Warm, wet conditions can promote anthracnose fruit rot in strawberries
Editor’s note: This article is from the archives of the MSU Crop Advisory Team Alerts. Check the label of any pesticide referenced to ensure your use is included.
The warm, wet conditions of the past week promote fungal disease development in strawberries, in particular anthracnose fruit rot. Foliar fungal diseases, such as Phomopsis leaf blight, scorch, and leaf spot also develop more rapidly in response to lots of rain and leaf wetness. Since we are currently at harvest, it is important to scout for fruit rots. Most people are aware of Botrytis gray mold, which is also a risk, but fewer may be familiar with anthracnose fruit rot. Anthracnose fruit rot is characterized by dark, circular sunken areas on fruit. This disease is usually caused by the fungus Colletotrichum acutatum, but other Colletotrichum species may also be involved. The fungus may also cause petiole and runner infections, flower blight, and anthracnose crown rot. Flowers and ripening fruit are very susceptible to anthracnose fruit rot. The pathogen can spread rapidly through fruiting fields during rainy, warm periods. Irrigation to help cool down the berries may also contribute to spread and infection.
The first symptoms of anthracnose fruit rot are light brown, water-soaked spots on ripening fruit. The spots quickly develop into firm, round lesions, which usually turn dark brown to black and become slightly sunken. Under humid conditions, salmon-colored spore masses cover the lesions. Spore production, spore germination, and infection of strawberry fruit are favored by warm, humid weather. This explains why we often see anthracnose fruit rot appearing later in the picking season. Conidia are produced in a slimy matrix and are easily dispersed by splashing rain or by insects, animals or people moving through the field. Infected berries eventually dry up and mummify and can become a source of inoculum for the following season. C. acutatum is known to survive in infected plant material for up to nine months.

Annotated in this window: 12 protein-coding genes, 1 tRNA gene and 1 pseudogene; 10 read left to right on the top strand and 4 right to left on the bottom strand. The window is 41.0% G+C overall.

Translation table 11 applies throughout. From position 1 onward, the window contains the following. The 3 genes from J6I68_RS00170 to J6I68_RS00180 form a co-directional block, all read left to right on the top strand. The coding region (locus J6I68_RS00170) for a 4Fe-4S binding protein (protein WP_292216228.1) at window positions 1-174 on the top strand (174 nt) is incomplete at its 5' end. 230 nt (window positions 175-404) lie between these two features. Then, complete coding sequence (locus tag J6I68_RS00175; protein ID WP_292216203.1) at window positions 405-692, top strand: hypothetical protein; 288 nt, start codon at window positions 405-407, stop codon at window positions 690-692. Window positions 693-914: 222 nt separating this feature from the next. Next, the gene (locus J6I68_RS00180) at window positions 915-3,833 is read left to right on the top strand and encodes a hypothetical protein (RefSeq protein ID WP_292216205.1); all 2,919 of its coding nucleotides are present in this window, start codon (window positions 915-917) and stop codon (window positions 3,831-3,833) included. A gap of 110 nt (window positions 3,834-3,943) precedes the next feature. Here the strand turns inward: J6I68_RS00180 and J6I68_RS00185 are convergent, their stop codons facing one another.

Anthracnose fruit rot is very difficult to control when environmental conditions are favorable for infection during harvest. Therefore, control measures must begin early in the season. When planting a new field, start out with disease-free planting material. However, it is very difficult to detect the fungus in planting material because it causes latent (invisible) infections. The best approach at this point is to choose a reputable source of planting material. The spread of inoculum in the field can be reduced by mulching row middles with straw and using drip irrigation rather than overhead irrigation. Fruit with anthracnose lesions should be promptly removed from the field to reduce inoculum levels, especially early in the harvest season. Anthracnose fruit rot can be controlled by applying fungicides like Captan, Cabrio, Abound, Pristine, Switch, or Captevate. Of these, Pristine, Switch, and Captevate also provide good to excellent control of Botrytis gray mold. Furthermore, Cabrio, Abound, and Pristine provide broad-spectrum control of foliar diseases. If you have angular leaf spot caused by Xanthomonas fragariae (a bacterium), this can only be controlled with copper products.